April 26, 2007
'Don't judge a book by its cover' holds true for alfalfa cropWEST LAFAYETTE, Ind. -
"There is actually living green tissue and that's good," said Keith Johnson, Purdue Extension forage specialist. "Essentially, the crop is trying to start over."
Unlike some, Johnson does not recommend clipping a crop that has sustained freeze damage.
"Let the growth that is still there continue to help in the healing process of keeping photosynthesis going forward rather than clipping it all off and starting over," he said.
Alfalfa decomposes very easily. As it rains and the plant decays, it will fall to the soil and be recycled as organic fertilizer, Johnson said. Little will end up in the baler or be fed to the animals.
"Growers need to get on their hands and knees to look at the amount of green tissue within the canopy of the crop," Johnson said. "They need to look at the development of the buds at the crown level."
While not ideal, it is encouraging to see that buds are being released in the leaf axils 2-4 inches above the ground, which also will produce for the first harvest, he said.
Johnson urged producers to dig up a few plants and split the taproots and crowns in half to look at the integrity of the roots and crowns.
Healthy tissue of the taproot, when cut into, will be firm and look like bleached wood. Decaying tissue will look light brown and will have lost its firmness. Root rot, common in older stands, may be present and should not be mistaken for freeze damage, Johnson said.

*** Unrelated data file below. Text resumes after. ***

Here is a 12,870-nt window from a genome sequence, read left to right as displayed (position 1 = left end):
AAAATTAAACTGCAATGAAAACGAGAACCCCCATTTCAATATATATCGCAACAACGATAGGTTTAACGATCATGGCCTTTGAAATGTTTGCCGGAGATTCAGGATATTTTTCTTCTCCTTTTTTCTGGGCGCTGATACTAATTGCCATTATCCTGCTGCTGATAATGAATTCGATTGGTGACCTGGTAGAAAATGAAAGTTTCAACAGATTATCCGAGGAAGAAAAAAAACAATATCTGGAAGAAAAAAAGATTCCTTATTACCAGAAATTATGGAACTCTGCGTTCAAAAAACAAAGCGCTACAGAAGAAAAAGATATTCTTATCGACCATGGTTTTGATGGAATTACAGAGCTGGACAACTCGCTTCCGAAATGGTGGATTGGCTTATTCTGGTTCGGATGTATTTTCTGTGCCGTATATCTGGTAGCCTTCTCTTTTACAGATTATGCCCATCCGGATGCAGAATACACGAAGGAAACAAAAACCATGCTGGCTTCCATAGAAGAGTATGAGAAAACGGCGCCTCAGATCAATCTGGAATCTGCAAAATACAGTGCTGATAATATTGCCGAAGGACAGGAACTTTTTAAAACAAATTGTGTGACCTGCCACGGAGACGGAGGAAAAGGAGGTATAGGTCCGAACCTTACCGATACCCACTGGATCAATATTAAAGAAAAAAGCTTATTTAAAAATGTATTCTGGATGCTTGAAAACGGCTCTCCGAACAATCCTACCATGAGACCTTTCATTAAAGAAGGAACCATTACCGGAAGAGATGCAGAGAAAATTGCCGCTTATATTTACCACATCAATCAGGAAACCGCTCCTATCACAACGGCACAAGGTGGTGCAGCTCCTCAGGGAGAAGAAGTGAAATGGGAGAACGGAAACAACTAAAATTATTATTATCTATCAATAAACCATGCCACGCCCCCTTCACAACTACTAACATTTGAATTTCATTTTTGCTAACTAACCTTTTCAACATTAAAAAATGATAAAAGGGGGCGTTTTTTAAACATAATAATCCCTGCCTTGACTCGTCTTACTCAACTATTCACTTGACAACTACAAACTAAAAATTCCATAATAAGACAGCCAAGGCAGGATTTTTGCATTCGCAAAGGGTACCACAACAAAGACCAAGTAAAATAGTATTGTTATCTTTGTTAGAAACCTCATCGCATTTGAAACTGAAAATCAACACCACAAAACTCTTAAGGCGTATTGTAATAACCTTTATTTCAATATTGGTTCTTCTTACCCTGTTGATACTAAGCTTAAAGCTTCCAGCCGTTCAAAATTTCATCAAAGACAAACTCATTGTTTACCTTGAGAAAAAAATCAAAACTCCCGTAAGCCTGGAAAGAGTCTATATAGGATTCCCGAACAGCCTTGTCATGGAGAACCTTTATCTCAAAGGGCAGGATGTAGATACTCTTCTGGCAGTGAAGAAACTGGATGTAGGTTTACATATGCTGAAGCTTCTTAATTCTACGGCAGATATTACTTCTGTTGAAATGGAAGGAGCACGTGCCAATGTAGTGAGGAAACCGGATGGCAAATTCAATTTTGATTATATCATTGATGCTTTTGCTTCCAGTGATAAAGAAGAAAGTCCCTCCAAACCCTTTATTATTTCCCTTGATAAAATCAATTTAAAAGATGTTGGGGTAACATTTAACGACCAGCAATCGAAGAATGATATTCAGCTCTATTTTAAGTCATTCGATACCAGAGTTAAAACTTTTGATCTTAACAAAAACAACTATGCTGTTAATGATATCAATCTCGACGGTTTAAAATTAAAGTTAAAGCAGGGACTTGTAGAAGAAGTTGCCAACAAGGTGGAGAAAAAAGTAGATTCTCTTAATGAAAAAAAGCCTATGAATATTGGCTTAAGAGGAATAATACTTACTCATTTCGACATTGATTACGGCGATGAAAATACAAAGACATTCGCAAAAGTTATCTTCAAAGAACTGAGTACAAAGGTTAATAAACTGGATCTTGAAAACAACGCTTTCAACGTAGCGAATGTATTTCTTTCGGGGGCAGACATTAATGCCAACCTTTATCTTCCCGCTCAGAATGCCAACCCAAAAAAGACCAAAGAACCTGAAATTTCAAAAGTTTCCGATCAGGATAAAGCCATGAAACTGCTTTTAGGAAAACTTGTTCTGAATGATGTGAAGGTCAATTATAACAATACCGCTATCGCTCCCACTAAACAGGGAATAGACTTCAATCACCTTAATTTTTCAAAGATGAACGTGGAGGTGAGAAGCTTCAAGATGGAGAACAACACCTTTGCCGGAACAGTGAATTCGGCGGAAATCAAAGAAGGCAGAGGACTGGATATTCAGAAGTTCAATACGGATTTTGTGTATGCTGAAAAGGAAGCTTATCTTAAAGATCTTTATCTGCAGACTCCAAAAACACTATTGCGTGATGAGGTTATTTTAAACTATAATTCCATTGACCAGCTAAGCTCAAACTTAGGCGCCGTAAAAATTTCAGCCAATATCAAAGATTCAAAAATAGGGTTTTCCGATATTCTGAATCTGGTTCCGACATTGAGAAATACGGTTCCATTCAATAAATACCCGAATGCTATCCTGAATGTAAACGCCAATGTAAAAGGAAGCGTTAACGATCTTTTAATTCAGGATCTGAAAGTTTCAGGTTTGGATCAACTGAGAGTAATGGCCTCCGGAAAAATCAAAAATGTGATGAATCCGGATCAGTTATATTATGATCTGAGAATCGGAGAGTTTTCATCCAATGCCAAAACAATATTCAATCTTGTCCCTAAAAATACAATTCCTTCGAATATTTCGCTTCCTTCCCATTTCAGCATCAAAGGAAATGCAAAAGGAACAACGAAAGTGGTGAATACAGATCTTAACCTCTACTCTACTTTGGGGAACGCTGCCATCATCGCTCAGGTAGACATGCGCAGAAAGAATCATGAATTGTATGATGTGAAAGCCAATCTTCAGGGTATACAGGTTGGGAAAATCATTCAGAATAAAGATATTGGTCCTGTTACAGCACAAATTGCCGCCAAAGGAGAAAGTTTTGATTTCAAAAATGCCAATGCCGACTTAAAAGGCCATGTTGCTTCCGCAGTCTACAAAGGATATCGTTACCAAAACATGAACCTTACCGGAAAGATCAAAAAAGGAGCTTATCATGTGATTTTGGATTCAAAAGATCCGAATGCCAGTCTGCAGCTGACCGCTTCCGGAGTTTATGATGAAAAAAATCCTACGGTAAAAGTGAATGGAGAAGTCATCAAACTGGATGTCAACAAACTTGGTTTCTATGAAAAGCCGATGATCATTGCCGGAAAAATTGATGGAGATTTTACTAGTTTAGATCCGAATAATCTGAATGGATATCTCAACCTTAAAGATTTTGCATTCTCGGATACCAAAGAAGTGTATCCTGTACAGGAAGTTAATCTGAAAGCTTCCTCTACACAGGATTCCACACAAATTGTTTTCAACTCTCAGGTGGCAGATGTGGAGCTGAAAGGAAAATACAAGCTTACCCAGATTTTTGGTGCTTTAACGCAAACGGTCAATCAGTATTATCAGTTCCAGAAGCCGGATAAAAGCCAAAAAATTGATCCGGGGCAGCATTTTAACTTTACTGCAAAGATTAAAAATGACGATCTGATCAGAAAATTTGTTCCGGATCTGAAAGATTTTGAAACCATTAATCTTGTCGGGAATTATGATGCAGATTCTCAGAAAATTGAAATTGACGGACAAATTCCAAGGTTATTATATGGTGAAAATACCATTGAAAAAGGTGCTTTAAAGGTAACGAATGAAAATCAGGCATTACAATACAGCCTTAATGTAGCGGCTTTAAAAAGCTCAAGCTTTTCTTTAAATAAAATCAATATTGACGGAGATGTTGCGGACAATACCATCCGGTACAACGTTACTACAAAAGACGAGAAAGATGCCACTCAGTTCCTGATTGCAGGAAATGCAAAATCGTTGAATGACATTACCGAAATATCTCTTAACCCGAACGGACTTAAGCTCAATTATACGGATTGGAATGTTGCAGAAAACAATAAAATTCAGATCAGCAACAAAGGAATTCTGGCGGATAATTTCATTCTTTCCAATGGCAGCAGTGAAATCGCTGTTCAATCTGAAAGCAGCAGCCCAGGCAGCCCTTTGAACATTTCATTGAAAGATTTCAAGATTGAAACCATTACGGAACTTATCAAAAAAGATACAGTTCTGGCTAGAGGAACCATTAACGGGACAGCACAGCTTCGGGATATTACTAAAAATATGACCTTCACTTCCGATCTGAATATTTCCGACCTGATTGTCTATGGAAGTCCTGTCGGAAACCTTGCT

While growers are out examining taproots and crowns for healthy tissue, they also should be watching for alfalfa weevil.
"With the tissue damage that we have had, there is less of a 'meal' for them to feed upon," Johnson said. "So if the insect, the alfalfa weevil, did not decrease in population, there are many mouths of weevil to feed and less food to eat."
Weevils may not be the only ones left wanting more. Growers might not get as many cuttings as they'd like.Due to the recent temperatures and abnormal weather patterns, the expected record early harvest is now set back, Johnson said. It is possible growers may be looking at a three-cut season, he said. This means that there will be less opportunity for a higher yield per acre at season's end.
Writer: Julie Douglas, (765) 496-1050, firstname.lastname@example.org
Source: Keith Johnson, (765) 494-4800, email@example.com
A publication-quality photo is available at https://news.uns.purdue.edu/images/+2007/johnson-alfalfa.jpg
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